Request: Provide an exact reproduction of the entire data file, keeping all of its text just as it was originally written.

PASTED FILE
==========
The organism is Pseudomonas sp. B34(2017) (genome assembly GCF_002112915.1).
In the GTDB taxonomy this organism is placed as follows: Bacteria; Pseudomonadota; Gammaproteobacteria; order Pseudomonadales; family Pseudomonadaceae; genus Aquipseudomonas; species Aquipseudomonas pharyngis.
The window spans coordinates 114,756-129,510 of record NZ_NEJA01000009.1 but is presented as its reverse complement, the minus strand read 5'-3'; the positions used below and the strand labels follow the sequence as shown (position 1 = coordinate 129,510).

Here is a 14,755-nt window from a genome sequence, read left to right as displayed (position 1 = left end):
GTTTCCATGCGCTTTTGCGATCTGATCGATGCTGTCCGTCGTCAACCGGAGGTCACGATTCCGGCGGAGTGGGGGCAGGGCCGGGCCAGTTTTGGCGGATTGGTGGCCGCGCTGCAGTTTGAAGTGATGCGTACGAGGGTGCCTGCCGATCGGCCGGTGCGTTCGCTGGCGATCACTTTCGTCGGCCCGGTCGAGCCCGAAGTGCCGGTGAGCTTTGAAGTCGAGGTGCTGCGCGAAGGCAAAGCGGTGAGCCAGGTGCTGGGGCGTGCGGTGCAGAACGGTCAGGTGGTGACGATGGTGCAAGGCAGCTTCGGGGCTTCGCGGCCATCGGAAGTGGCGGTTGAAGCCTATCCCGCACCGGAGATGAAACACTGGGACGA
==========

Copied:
The organism is Pseudomonas sp. B34(2017) (genome assembly GCF_002112915.1).
In the GTDB taxonomy this organism is placed as follows: Bacteria; Pseudomonadota; Gammaproteobacteria; order Pseudomonadales; family Pseudomonadaceae; genus Aquipseudomonas; species Aquipseudomonas pharyngis.
The window spans coordinates 114,756-129,510 of record NZ_NEJA01000009.1 but is presented as its reverse complement, the minus strand read 5'-3'; the positions used below and the strand labels follow the sequence as shown (position 1 = coordinate 129,510).

Here is a 14,755-nt window from a genome sequence, read left to right as displayed (position 1 = left end):
GTTTCCATGCGCTTTTGCGATCTGATCGATGCTGTCCGTCGTCAACCGGAGGTCACGATTCCGGCGGAGTGGGGGCAGGGCCGGGCCAGTTTTGGCGGATTGGTGGCCGCGCTGCAGTTTGAAGTGATGCGTACGAGGGTGCCTGCCGATCGGCCGGTGCGTTCGCTGGCGATCACTTTCGTCGGCCCGGTCGAGCCCGAAGTGCCGGTGAGCTTTGAAGTCGAGGTGCTGCGCGAAGGCAAAGCGGTGAGCCAGGTGCTGGGGCGTGCGGTGCAGAACGGTCAGGTGGTGACGATGGTGCAAGGCAGCTTCGGGGCTTCGCGGCCATCGGAAGTGGCGGTTGAAGCCTATCCCGCACCGGAGATGAAACACTGGGACGA